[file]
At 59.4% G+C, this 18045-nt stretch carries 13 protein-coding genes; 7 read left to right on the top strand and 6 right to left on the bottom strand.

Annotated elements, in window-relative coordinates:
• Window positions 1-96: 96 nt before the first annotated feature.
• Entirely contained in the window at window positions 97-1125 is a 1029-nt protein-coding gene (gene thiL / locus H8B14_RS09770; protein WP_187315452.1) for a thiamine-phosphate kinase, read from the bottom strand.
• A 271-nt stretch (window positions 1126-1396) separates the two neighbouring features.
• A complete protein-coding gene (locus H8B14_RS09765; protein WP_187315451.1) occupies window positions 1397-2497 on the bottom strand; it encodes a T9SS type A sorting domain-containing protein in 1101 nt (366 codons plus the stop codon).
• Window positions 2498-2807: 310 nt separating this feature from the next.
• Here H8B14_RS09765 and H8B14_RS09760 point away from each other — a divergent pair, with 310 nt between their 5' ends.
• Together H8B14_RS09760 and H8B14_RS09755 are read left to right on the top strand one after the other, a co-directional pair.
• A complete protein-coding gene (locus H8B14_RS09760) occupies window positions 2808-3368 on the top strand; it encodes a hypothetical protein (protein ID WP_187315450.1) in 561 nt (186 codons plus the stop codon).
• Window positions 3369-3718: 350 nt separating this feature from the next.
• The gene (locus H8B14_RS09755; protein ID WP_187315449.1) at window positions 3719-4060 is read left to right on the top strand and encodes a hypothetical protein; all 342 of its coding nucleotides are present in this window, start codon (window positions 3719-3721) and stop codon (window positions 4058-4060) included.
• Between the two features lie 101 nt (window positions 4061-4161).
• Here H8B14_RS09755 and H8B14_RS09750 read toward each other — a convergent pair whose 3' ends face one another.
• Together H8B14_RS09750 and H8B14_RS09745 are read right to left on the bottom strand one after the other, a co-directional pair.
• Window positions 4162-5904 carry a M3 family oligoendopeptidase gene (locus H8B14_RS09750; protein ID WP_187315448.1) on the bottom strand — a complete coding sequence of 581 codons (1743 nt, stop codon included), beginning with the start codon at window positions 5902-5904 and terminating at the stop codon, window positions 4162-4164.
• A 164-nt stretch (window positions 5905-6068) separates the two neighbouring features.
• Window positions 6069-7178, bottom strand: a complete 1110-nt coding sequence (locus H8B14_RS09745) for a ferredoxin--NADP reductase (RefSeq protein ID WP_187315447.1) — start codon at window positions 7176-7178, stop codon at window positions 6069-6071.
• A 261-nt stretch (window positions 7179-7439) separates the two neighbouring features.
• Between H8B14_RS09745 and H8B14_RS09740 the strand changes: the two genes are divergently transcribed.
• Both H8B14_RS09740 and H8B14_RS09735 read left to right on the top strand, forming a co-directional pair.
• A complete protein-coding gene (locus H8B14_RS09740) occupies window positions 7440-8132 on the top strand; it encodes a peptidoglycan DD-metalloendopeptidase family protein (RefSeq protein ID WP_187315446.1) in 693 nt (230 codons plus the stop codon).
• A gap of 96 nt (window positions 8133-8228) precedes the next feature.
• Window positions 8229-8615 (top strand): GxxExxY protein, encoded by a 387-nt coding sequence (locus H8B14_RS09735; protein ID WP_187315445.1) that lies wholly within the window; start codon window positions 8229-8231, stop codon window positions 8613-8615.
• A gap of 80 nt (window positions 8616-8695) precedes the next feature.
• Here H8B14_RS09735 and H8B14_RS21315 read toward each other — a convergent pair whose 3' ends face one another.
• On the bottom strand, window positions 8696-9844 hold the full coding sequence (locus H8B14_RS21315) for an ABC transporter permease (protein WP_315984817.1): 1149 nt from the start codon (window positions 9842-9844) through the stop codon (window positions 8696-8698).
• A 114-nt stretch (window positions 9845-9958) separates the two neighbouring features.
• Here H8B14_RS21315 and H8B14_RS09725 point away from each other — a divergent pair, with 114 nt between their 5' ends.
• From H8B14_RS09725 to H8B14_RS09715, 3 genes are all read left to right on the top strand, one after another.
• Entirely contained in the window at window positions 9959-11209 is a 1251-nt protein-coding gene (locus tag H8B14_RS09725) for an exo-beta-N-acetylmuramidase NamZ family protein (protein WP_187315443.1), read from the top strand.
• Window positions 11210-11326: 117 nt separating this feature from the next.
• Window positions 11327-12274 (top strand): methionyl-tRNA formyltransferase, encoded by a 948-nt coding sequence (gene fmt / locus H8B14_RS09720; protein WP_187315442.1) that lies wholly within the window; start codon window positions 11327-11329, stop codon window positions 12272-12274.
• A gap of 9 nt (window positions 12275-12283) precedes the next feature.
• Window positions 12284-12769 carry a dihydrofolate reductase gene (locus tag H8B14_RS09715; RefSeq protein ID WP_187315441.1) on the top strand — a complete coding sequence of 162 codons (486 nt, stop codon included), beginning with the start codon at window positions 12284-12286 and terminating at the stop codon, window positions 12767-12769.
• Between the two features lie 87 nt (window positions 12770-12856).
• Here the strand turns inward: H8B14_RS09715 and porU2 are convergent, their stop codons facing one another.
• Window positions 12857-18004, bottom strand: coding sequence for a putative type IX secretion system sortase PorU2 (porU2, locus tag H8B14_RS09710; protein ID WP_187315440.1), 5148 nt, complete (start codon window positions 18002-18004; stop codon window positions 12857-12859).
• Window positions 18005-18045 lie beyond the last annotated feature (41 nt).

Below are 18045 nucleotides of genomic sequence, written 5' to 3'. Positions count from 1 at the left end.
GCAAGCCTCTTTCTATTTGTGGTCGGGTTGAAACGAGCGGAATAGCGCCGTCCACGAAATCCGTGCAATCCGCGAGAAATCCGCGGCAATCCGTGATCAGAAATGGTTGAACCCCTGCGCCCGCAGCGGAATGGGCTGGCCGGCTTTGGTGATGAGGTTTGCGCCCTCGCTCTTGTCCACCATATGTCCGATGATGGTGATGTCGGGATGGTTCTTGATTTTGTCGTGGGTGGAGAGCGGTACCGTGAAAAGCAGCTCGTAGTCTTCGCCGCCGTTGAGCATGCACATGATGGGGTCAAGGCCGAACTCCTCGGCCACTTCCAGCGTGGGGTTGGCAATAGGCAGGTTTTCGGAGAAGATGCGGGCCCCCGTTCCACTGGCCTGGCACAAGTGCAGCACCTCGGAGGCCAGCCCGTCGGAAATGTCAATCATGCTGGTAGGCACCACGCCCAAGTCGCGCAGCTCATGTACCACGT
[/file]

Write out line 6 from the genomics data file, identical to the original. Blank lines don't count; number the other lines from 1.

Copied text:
• A complete protein-coding gene (locus H8B14_RS09765; protein WP_187315451.1) occupies window positions 1397-2497 on the bottom strand; it encodes a T9SS type A sorting domain-containing protein in 1101 nt (366 codons plus the stop codon).